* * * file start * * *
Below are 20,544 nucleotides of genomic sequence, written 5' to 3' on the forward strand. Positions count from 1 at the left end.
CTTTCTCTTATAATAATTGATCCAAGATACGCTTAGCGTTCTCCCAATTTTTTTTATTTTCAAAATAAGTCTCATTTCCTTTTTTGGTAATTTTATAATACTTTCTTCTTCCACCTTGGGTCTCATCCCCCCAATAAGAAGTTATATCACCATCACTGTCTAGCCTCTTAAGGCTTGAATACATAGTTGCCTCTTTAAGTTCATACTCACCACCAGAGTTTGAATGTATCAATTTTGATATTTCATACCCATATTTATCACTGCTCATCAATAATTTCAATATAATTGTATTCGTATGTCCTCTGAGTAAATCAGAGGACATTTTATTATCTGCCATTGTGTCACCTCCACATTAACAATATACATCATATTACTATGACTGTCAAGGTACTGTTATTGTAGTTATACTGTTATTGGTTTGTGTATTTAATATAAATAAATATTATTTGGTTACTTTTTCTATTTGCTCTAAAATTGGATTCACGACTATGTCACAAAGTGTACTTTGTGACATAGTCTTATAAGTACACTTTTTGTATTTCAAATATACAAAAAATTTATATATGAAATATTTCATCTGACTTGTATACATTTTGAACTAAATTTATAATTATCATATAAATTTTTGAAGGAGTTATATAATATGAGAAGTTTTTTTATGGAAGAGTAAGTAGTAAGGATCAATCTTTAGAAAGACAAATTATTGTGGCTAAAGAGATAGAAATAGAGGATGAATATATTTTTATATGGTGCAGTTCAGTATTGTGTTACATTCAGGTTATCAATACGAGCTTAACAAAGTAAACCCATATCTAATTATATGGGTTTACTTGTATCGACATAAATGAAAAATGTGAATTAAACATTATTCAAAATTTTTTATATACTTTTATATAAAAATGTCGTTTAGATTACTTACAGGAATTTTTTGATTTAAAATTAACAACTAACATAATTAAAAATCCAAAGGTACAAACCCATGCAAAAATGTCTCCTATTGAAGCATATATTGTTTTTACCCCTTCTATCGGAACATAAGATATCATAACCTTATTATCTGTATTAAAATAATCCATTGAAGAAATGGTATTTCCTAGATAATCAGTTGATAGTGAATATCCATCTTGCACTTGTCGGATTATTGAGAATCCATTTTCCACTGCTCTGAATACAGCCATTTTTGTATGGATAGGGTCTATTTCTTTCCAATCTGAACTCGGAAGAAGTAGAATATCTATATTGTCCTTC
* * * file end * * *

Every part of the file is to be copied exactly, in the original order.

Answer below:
Below are 20,544 nucleotides of genomic sequence, written 5' to 3' on the forward strand. Positions count from 1 at the left end.
CTTTCTCTTATAATAATTGATCCAAGATACGCTTAGCGTTCTCCCAATTTTTTTTATTTTCAAAATAAGTCTCATTTCCTTTTTTGGTAATTTTATAATACTTTCTTCTTCCACCTTGGGTCTCATCCCCCCAATAAGAAGTTATATCACCATCACTGTCTAGCCTCTTAAGGCTTGAATACATAGTTGCCTCTTTAAGTTCATACTCACCACCAGAGTTTGAATGTATCAATTTTGATATTTCATACCCATATTTATCACTGCTCATCAATAATTTCAATATAATTGTATTCGTATGTCCTCTGAGTAAATCAGAGGACATTTTATTATCTGCCATTGTGTCACCTCCACATTAACAATATACATCATATTACTATGACTGTCAAGGTACTGTTATTGTAGTTATACTGTTATTGGTTTGTGTATTTAATATAAATAAATATTATTTGGTTACTTTTTCTATTTGCTCTAAAATTGGATTCACGACTATGTCACAAAGTGTACTTTGTGACATAGTCTTATAAGTACACTTTTTGTATTTCAAATATACAAAAAATTTATATATGAAATATTTCATCTGACTTGTATACATTTTGAACTAAATTTATAATTATCATATAAATTTTTGAAGGAGTTATATAATATGAGAAGTTTTTTTATGGAAGAGTAAGTAGTAAGGATCAATCTTTAGAAAGACAAATTATTGTGGCTAAAGAGATAGAAATAGAGGATGAATATATTTTTATATGGTGCAGTTCAGTATTGTGTTACATTCAGGTTATCAATACGAGCTTAACAAAGTAAACCCATATCTAATTATATGGGTTTACTTGTATCGACATAAATGAAAAATGTGAATTAAACATTATTCAAAATTTTTTATATACTTTTATATAAAAATGTCGTTTAGATTACTTACAGGAATTTTTTGATTTAAAATTAACAACTAACATAATTAAAAATCCAAAGGTACAAACCCATGCAAAAATGTCTCCTATTGAAGCATATATTGTTTTTACCCCTTCTATCGGAACATAAGATATCATAACCTTATTATCTGTATTAAAATAATCCATTGAAGAAATGGTATTTCCTAGATAATCAGTTGATAGTGAATATCCATCTTGCACTTGTCGGATTATTGAGAATCCATTTTCCACTGCTCTGAATACAGCCATTTTTGTATGGATAGGGTCTATTTCTTTCCAATCTGAACTCGGAAGAAGTAGAATATCTATATTGTCCTTC